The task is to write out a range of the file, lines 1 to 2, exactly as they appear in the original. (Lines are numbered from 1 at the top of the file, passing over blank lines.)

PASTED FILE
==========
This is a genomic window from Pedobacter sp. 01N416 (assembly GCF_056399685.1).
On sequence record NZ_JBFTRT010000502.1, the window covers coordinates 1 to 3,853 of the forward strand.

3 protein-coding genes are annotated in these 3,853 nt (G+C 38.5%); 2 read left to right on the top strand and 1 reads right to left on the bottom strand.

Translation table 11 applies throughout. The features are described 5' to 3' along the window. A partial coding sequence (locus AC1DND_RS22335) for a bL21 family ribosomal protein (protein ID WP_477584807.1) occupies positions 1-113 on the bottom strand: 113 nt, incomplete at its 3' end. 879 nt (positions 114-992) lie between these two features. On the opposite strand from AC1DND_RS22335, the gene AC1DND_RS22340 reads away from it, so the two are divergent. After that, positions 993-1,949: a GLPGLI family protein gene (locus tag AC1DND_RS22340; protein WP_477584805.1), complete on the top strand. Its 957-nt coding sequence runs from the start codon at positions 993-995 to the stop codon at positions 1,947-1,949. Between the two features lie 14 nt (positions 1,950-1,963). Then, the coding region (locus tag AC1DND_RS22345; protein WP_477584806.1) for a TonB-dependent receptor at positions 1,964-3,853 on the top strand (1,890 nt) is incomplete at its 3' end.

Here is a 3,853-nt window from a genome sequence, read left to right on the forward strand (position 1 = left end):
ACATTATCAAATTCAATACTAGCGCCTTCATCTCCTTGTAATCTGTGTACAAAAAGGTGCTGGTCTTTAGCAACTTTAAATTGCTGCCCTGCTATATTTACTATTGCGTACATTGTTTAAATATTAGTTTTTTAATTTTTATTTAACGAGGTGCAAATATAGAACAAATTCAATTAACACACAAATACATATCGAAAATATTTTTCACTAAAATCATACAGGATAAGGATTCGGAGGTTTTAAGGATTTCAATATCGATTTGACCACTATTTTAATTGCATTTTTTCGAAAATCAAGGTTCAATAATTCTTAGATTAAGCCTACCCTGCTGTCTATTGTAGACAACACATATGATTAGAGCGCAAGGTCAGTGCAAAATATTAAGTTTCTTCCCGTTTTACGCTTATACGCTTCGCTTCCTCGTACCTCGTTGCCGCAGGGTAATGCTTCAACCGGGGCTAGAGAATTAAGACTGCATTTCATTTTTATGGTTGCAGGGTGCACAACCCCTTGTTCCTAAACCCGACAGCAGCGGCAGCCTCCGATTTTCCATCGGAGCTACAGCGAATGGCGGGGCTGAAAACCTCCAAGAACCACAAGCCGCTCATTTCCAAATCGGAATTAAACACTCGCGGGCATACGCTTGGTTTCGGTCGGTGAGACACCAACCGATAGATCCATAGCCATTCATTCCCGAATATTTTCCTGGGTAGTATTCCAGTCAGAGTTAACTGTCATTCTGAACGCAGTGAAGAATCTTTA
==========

This is a genomic window from Pedobacter sp. 01N416 (assembly GCF_056399685.1).
On sequence record NZ_JBFTRT010000502.1, the window covers coordinates 1 to 3,853 of the forward strand.